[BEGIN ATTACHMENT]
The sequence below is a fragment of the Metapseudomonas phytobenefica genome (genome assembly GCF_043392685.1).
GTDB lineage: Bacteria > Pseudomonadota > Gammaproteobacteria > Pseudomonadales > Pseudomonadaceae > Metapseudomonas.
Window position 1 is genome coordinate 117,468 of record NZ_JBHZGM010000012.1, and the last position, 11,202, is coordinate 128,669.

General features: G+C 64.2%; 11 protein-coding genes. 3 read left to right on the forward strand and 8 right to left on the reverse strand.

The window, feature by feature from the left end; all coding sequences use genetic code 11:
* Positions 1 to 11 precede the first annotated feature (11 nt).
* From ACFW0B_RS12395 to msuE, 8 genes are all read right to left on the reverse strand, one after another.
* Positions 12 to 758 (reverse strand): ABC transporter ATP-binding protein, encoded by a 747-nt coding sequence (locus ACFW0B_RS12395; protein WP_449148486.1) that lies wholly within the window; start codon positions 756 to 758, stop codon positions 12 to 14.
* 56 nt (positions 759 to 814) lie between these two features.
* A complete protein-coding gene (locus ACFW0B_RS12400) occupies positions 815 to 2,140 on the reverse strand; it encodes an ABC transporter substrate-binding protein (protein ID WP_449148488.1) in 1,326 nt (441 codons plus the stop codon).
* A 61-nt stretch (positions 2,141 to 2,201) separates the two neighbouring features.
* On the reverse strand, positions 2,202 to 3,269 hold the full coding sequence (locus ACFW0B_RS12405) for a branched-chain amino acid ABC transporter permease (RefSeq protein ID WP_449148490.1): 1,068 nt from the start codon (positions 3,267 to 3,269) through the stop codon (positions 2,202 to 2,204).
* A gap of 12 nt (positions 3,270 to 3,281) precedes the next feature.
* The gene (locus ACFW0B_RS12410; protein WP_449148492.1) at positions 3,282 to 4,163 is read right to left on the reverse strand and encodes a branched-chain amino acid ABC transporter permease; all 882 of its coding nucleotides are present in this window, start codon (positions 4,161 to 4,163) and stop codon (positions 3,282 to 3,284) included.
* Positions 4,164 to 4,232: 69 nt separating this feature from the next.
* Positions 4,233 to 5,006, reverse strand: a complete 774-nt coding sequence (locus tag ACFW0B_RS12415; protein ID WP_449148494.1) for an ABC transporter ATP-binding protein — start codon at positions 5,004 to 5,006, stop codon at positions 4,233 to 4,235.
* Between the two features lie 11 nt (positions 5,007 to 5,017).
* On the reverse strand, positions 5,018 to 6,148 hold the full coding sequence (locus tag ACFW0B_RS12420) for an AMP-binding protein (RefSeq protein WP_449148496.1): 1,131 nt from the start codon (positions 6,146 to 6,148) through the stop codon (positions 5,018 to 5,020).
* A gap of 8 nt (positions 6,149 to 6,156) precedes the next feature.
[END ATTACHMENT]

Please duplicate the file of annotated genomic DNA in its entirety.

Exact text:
The sequence below is a fragment of the Metapseudomonas phytobenefica genome (genome assembly GCF_043392685.1).
GTDB lineage: Bacteria > Pseudomonadota > Gammaproteobacteria > Pseudomonadales > Pseudomonadaceae > Metapseudomonas.
Window position 1 is genome coordinate 117,468 of record NZ_JBHZGM010000012.1, and the last position, 11,202, is coordinate 128,669.

General features: G+C 64.2%; 11 protein-coding genes. 3 read left to right on the forward strand and 8 right to left on the reverse strand.

The window, feature by feature from the left end; all coding sequences use genetic code 11:
* Positions 1 to 11 precede the first annotated feature (11 nt).
* From ACFW0B_RS12395 to msuE, 8 genes are all read right to left on the reverse strand, one after another.
* Positions 12 to 758 (reverse strand): ABC transporter ATP-binding protein, encoded by a 747-nt coding sequence (locus ACFW0B_RS12395; protein WP_449148486.1) that lies wholly within the window; start codon positions 756 to 758, stop codon positions 12 to 14.
* 56 nt (positions 759 to 814) lie between these two features.
* A complete protein-coding gene (locus ACFW0B_RS12400) occupies positions 815 to 2,140 on the reverse strand; it encodes an ABC transporter substrate-binding protein (protein ID WP_449148488.1) in 1,326 nt (441 codons plus the stop codon).
* A 61-nt stretch (positions 2,141 to 2,201) separates the two neighbouring features.
* On the reverse strand, positions 2,202 to 3,269 hold the full coding sequence (locus ACFW0B_RS12405) for a branched-chain amino acid ABC transporter permease (RefSeq protein ID WP_449148490.1): 1,068 nt from the start codon (positions 3,267 to 3,269) through the stop codon (positions 2,202 to 2,204).
* A gap of 12 nt (positions 3,270 to 3,281) precedes the next feature.
* The gene (locus ACFW0B_RS12410; protein WP_449148492.1) at positions 3,282 to 4,163 is read right to left on the reverse strand and encodes a branched-chain amino acid ABC transporter permease; all 882 of its coding nucleotides are present in this window, start codon (positions 4,161 to 4,163) and stop codon (positions 3,282 to 3,284) included.
* Positions 4,164 to 4,232: 69 nt separating this feature from the next.
* Positions 4,233 to 5,006, reverse strand: a complete 774-nt coding sequence (locus tag ACFW0B_RS12415; protein ID WP_449148494.1) for an ABC transporter ATP-binding protein — start codon at positions 5,004 to 5,006, stop codon at positions 4,233 to 4,235.
* Between the two features lie 11 nt (positions 5,007 to 5,017).
* On the reverse strand, positions 5,018 to 6,148 hold the full coding sequence (locus tag ACFW0B_RS12420) for an AMP-binding protein (RefSeq protein WP_449148496.1): 1,131 nt from the start codon (positions 6,146 to 6,148) through the stop codon (positions 5,018 to 5,020).
* A gap of 8 nt (positions 6,149 to 6,156) precedes the next feature.